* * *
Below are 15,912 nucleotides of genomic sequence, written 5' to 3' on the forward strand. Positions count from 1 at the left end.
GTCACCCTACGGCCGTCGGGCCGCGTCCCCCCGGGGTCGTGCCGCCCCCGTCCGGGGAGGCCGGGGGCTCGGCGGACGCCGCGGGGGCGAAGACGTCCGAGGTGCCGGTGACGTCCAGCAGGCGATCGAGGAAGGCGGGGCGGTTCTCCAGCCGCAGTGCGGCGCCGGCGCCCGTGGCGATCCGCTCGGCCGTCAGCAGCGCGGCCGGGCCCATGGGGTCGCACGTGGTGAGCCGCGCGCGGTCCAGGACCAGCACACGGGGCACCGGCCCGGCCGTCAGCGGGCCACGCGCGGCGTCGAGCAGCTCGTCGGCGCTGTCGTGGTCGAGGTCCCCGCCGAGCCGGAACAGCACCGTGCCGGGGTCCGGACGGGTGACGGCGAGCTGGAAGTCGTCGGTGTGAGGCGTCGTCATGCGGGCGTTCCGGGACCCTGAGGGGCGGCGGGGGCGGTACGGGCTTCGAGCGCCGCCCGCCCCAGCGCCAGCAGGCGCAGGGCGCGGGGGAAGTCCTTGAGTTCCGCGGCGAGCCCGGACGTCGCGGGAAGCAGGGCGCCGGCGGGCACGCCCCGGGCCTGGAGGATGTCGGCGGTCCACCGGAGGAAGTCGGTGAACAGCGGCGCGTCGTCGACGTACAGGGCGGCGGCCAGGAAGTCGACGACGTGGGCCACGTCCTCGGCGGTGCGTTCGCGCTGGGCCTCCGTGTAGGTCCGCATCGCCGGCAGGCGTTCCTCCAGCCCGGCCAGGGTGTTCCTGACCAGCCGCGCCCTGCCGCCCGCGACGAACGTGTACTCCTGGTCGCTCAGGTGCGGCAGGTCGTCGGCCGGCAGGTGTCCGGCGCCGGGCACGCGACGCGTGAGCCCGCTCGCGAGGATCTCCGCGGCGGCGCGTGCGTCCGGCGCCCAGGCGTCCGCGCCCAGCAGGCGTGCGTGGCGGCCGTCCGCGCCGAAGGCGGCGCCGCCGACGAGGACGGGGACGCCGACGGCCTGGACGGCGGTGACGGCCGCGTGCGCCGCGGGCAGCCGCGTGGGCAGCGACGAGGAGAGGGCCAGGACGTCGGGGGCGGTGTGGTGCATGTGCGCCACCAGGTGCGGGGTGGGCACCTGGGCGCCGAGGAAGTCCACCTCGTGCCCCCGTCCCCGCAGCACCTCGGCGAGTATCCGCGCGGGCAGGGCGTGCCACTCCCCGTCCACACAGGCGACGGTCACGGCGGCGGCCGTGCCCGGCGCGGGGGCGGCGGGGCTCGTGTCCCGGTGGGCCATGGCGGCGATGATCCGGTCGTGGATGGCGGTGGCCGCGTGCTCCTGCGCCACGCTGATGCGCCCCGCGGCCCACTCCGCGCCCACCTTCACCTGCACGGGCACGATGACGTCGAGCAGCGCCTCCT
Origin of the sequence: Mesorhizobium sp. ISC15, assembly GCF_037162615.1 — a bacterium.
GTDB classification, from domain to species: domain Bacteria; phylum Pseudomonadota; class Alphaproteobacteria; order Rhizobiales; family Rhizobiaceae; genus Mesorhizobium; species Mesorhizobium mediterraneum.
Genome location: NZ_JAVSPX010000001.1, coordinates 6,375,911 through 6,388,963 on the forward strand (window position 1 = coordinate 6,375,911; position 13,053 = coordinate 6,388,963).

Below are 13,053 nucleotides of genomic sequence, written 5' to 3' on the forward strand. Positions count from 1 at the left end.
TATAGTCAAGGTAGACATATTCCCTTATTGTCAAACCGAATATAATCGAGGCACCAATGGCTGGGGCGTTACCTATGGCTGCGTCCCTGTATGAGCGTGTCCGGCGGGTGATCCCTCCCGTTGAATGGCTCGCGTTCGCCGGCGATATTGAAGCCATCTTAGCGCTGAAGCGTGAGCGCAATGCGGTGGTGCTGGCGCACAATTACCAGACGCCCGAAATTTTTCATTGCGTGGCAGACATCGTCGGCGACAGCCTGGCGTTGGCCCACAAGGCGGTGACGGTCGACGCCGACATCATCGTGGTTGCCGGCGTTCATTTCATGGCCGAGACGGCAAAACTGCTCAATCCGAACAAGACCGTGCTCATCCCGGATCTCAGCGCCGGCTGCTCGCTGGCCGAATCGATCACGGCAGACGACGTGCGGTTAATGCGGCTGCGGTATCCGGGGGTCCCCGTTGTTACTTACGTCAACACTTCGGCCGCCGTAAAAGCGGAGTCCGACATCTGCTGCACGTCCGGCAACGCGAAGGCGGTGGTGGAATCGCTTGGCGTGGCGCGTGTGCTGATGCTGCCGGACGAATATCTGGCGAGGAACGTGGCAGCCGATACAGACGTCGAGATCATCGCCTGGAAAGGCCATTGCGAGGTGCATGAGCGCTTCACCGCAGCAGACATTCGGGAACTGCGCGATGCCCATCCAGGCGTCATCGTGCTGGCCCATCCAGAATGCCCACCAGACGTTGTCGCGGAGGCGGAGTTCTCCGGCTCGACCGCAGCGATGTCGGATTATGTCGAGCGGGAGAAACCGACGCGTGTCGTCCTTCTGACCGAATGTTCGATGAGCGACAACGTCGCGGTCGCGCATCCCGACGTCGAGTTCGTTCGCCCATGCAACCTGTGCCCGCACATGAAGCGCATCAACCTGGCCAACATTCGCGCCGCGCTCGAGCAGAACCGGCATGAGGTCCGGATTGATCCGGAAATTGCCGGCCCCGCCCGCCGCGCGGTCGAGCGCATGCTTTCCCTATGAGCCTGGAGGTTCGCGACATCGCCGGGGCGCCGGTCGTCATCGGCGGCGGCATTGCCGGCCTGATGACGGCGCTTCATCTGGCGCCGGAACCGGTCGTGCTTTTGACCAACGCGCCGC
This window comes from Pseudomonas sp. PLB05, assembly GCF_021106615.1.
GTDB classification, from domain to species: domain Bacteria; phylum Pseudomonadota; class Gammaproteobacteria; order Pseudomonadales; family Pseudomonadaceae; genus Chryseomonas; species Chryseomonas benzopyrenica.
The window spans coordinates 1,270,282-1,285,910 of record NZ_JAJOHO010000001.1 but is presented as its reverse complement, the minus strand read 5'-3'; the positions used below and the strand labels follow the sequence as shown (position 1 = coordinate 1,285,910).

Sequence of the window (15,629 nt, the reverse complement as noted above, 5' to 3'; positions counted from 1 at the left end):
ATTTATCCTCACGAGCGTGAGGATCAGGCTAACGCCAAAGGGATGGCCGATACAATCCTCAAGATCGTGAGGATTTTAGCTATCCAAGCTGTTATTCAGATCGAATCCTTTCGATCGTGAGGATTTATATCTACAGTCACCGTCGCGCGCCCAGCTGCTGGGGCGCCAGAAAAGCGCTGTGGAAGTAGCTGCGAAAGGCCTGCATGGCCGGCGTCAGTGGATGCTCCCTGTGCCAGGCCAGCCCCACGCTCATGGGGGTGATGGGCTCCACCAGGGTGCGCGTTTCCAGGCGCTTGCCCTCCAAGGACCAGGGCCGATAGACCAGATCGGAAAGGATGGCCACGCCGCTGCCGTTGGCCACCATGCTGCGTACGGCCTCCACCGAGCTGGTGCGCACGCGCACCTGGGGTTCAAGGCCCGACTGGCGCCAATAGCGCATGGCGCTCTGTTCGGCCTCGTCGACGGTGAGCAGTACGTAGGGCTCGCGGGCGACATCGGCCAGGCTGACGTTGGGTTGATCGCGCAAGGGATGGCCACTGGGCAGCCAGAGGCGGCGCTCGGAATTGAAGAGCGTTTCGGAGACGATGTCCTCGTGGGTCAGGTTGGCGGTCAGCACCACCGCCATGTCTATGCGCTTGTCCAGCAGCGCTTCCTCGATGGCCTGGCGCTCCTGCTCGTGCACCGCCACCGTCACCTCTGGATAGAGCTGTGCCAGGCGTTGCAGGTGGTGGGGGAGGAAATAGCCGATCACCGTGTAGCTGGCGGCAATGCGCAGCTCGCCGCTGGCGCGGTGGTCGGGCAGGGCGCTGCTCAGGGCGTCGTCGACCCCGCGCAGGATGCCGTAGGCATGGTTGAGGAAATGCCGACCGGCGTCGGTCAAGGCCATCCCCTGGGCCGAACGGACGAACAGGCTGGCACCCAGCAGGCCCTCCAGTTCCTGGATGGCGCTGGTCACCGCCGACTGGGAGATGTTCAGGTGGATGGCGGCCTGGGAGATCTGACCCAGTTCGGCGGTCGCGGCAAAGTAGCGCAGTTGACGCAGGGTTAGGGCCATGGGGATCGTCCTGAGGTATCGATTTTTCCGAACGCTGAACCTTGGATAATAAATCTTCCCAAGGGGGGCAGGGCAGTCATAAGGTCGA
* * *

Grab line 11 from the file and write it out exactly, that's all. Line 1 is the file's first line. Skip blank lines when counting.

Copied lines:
Sequence of the window (15,629 nt, the reverse complement as noted above, 5' to 3'; positions counted from 1 at the left end):